“Sometimes migraines wake me up in the middle of the night, generally with a throbbing pain that starts in the back of my head and moves to above one eye. The pain is excruciating. Any type of light is painful, and often I am nauseated (sometimes to the point of throwing up). I also frequently get chills. Basically, with all these symptoms, I am miserable and find it very difficult to concentrate on anything.”

What kind of migraine relief is available via medications?

Engle agrees that taking migraine medication can be helpful sometimes. Unfortunately, this isn’t a guaranteed remedy by any means, nor is much else when it comes to migraines.


“I do take medication (carry it with me all the time) at the onset, when possible. Usually, it takes 45 minutes to an hour to have any effect. Often, the symptoms get worse before they get better — depending on when in the headache cycle I take them," she says.

"[The pills] do ease the pain, making it somewhat bearable, but I am frequently very tired for a day or so after. If you don't have medication, migraines can last a day or more. Generally, I try to sleep them off. It's a matter of getting to a bed in a dark room. I have to force myself to be calm (not an easy task with the pain) and try to relax enough to fall asleep. I've been known to go into a dark closet or put on sunglasses if I'm at work and have to get something done. It's very frustrating to have migraines, as they never happen at convenient times!”

While medications that target migraine headaches are available, Dr. Sellman advises that migraine suffers speak to a physician, as migraines affect each sufferer differently.

“It is reasonable to see a doctor to confirm this diagnosis and make sure the headache disorder is not due to some other cause," he explains.


On a positive note, migraine headaches can be prevented with medication.

Medication to prevent migraines works very well for the majority of patients. These medications need to be prescribed by a physician.

"A physical examination is necessary before a prescription could be given and follow up monitoring for complications is necessary. One newer treatment that is having some success in preventing migraine is Botox injections,” advises Sellman.

While Sellman points out that medication used to prevent migraines is usually reported to be effective, he also suggests making lifestyle changes to bolster your prevention efforts.

“Migraine headaches can be prevented in part by a healthy lifestyle. Patients should be encouraged to eat small frequent meals to avoid hunger. Personal stress should be reduced as much as possible. Lack of sleep can cause a headache disorder to worsen. A frequently under-appreciated cause can be too much sleep. Therefore do not sleep 10 hours on a weekend if headaches are a problem,” he says.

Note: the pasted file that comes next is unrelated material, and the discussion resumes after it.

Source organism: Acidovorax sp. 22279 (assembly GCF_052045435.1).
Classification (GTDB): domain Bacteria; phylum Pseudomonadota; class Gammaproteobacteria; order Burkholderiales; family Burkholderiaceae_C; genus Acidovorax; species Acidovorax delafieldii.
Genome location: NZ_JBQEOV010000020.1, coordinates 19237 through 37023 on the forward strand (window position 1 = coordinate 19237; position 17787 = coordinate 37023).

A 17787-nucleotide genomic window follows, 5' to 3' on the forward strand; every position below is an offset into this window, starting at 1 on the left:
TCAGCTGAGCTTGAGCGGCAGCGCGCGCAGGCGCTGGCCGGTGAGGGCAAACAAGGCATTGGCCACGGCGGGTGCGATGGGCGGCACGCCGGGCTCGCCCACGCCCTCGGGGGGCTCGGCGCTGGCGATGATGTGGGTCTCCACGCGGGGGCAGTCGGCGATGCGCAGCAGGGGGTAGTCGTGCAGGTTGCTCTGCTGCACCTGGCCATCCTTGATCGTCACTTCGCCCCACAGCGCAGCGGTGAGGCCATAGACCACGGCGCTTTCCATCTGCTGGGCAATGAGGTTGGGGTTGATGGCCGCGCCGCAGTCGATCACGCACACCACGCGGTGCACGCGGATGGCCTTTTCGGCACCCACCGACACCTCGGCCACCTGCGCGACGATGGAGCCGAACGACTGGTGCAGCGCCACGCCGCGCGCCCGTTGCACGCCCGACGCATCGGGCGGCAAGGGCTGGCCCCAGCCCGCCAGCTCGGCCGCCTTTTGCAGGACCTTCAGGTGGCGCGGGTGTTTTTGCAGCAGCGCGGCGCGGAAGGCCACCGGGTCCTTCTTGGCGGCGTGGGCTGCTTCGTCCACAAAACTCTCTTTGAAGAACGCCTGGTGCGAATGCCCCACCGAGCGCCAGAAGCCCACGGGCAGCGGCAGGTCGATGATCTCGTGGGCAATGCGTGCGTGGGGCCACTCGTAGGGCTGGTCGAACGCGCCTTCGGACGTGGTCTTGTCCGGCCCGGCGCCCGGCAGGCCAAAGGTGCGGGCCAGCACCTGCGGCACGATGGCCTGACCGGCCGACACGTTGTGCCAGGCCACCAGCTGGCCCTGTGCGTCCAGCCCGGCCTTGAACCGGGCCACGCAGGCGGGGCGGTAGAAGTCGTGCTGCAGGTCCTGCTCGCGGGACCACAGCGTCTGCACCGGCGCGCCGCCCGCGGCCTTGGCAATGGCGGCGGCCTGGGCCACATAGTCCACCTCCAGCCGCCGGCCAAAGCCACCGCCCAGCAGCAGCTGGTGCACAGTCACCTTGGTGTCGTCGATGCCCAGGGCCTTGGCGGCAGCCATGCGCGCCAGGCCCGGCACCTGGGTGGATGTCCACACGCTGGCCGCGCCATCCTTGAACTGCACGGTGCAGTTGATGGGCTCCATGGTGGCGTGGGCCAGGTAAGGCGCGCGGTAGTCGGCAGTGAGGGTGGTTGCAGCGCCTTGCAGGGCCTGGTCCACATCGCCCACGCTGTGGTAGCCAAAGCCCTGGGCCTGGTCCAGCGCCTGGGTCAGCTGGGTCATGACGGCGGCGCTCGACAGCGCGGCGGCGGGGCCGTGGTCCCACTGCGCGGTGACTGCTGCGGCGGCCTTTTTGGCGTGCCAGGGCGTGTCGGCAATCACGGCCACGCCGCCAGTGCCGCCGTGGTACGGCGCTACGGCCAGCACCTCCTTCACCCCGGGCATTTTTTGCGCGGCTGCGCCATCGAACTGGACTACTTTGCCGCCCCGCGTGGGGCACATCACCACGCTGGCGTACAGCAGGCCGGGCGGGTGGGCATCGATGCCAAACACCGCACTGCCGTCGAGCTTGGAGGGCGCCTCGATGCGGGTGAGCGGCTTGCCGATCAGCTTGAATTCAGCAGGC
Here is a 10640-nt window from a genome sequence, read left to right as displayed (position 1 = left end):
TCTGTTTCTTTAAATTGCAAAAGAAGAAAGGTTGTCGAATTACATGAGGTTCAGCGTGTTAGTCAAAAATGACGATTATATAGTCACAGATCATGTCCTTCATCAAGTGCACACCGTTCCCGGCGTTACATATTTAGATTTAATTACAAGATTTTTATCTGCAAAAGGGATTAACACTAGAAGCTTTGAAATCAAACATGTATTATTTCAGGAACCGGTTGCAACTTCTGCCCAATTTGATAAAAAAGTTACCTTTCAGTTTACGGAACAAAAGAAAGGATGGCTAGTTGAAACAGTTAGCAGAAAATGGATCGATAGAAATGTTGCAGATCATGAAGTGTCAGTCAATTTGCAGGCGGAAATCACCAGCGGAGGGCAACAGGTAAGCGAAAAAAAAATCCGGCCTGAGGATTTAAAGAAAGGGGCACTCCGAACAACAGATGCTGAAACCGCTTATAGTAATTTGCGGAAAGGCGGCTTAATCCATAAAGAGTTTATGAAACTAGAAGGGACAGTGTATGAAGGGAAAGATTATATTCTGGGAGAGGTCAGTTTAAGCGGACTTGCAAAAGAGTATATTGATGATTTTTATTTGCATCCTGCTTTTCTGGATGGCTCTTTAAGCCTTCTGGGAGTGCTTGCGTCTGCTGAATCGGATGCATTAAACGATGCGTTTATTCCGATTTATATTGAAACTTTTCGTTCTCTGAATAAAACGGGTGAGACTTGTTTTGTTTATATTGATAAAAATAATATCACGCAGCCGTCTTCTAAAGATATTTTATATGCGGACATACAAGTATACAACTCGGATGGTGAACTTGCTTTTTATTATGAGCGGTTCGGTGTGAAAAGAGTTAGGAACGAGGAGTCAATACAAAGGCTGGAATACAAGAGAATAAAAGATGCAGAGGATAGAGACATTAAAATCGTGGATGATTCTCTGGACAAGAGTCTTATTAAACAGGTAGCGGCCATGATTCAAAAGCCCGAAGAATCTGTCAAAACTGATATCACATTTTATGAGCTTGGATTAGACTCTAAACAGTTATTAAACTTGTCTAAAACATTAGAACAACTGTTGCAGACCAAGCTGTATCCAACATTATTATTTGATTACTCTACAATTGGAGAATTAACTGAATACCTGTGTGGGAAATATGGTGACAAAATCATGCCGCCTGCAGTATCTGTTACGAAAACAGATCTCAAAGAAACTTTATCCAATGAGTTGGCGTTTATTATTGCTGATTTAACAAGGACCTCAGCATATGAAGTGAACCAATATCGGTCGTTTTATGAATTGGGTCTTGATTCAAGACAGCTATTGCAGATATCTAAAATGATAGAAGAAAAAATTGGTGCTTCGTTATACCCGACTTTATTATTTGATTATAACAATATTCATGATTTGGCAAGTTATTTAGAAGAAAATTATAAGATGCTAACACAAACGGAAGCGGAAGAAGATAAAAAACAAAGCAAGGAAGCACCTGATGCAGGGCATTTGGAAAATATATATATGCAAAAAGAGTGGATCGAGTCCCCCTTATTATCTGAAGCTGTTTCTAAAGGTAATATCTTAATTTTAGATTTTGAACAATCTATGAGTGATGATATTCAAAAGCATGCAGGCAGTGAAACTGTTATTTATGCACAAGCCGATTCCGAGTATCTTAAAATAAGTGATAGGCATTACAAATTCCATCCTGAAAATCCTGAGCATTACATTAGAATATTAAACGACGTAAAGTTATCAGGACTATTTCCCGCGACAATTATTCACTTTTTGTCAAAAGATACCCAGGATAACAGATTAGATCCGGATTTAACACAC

RELATED: This Video Of Friends & Family Experiencing What Migraine Sufferers Feel Breaks Our Hearts

Migraines can be triggered by a variety of conditions and situations and are generally acknowledged to be similarly unpredictable in their affect on individuals.

One fact that migraine suffers and others who have experienced the effects of debilitating physical pain do acknowledge is the significant limitations these headaches place on day to day life.

Barbara Kasoff, President and CEO of Women Impacting Public Policy (WIPP), speaks to the stresses caused by migraine headaches and the fact that individuals who experience migraines, especially women, have to deal with them as a part of everyday life.


“Migraines affect women in a much greater proportion, and while, incapacitating to all, the ripple effect is much more dramatic for them. When a migraine strikes a woman, unfortunately, way too frequently her obligations can't just be put ‘on hold.’ Family obligations continue on — children still need to get to that important soccer game and snack and dinner are a must for them; days off at work are precious and, if a business owner, responsibility to staff and payroll are always top of mind."

"Migraines are often difficult to ‘power through’," she adds, "and the frequent result is added stress to family and business life. As is the case with many medical issues, more funding needs to go to research.”

RELATED: 5 Reasons You Keep Getting So Many Headaches

Danielle Miller is a freelance writer and editor from the Boston area who has written articles on health and relationship-related topics for various outlets for several years. She is also a book editor, focusing on topics related to science, technology, and user experience.